Nothing quite like a sex trafficking cult tell-all to kick off the fall TV lineup! This Sunday, E! True Hollywood Story will premiere its new season, starting with an episode dedicated to the mysterious organization NXIVM, better known as the “sex cult” that boasted Smallville actress Allison Mack as one of its famous members.
According to E!, the episode, titled “NXIVM: Self Help or Sex Cult?” will focus on “the recruitment of women into the organization and its sub-groups, and the severe impact it had on their lives. This installment also uncovers the secrets and shocking behavior that led to the conviction of deceitful NXIVM founder Keith Raniere and the guilty plea and imminent sentencing of former actor and NXIVM member Allison Mack.”
To back up a bit: in 2017, The New York Times ran an exposé about NXIVM, an enigmatic organization that recruited young women with the promise of leadership training, with the provocative headline: “Inside a Secretive Group Where Women Are Branded.” In it, the report details how Raniere and co-founder Nancy Saltzman began what was marketed as a self-help seminar back in 1998, but what turned out to be an alarming cult in which some women were deemed “masters” and others “slaves.” Women previously involved with the cult came forward to detail some pretty raucous practices, including mental and physical abuse, as well as demeaning sex acts and even sex trafficking.
As a direct result of the exposé, networks and producers leapt forward at the chance to tell the story both fictionalized and factually: The first include an episode on A&E’s “A&E Investigates Cults and Extreme Belief” series, which has an entire episode dedicated to NXIVM, as well as a 2017 documentary titled NXIVM: Multi-Level Marketing, which actually features interviews with Raniere, Salzman, and other prominent current and former members.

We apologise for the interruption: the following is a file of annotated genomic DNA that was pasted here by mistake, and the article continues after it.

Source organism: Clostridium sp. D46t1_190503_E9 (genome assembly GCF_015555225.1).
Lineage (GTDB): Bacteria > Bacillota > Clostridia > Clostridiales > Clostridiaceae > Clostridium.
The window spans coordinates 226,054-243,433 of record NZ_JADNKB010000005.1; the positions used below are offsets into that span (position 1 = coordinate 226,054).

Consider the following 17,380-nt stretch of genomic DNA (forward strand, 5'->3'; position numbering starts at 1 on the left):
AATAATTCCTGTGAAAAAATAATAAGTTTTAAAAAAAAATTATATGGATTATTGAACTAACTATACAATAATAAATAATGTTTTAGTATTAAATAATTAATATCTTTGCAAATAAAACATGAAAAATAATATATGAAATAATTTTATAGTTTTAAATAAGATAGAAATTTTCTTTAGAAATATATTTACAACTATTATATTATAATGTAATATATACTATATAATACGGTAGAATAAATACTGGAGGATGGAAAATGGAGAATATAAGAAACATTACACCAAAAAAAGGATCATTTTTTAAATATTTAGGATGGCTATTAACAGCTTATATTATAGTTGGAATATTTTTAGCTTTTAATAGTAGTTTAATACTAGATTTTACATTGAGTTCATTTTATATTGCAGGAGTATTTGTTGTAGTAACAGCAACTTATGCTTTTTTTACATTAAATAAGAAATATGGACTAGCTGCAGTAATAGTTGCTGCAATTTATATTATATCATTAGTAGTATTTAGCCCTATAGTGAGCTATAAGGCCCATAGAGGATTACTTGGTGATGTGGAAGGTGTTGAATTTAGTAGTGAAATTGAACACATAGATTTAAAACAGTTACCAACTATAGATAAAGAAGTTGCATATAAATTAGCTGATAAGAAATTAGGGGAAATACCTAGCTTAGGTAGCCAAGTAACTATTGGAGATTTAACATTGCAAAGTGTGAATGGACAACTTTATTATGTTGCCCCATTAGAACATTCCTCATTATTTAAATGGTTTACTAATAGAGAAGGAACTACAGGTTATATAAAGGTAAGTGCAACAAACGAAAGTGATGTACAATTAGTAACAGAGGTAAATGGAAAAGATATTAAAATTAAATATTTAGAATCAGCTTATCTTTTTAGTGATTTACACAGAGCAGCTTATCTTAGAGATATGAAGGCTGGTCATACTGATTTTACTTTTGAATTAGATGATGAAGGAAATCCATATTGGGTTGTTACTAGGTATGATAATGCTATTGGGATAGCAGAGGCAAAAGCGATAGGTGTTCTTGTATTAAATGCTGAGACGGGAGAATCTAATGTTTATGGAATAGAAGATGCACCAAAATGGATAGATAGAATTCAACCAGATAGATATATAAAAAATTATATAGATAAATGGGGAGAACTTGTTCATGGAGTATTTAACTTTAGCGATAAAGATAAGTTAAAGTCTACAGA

Last April, The Hollywood Reporter exclusively announced that Annapurna Television had optioned the rights to the New York Times exposé, and was planning on creating a scripted one-hour fictionalized series about NXIVM. Actress Shannon Woodward of Westworld fame is set to executive produce the as-yet-unnamed series, alongside Annapurna’s Megan Ellison, Sue Naegle, and Susan Goldberg. A TV series starring former member and actress Sarah Edmondson and her husband, actor Anthony Ames, was also announced that same day, but it’s presently unclear whether the project is still underway.
Among the bigger networks that are currently working on projects revolving around NXIVM are Investigation Discovery, HBO, and Lifetime. HBO announced last April that it would start production on an untitled documentary series that would chronicle the lives of several people who had joined the organization. According to the network, the series is expected to “take a deep, nuanced look at experiences of its members, spotlighting their universal desire for personal growth.”
Several months later, ID ordered a two-hour special called “The Lost Women of NXIVM” just one day after Raniere was convicted of racketeering, sex trafficking, and other charges last June. It will follow the journeys of four women who were former members of the cult who either vanished or died under mysterious circumstances, and dive into the troubling conclusions that evidence from those investigations reveal.
Lifetime, the most recent to announce its project, was also the first of the three networks to debut it: the network released a fictionalized Lifetime movie, The NXIVM Cult: A Mother’s Fight to Save Her Daughter, followed by a documentary, Beyond the Headlines: Escaping the NXIVM Cult With Gretchen Carlson, on Saturday, Sept. 21. The movie told the true story of Catherine Oxenberg, whose daughter, India, was heavily involved with the cult, and focused on Oxenberg’s plight to get her daughter back. Andrew Roth played Oxenberg, Peter Facinelli played Raniere, Jasper Polish played India, and Sara Fletcher played Mack.
Suffice it to say, the NXIVM saga is not one that’s going away anytime soon.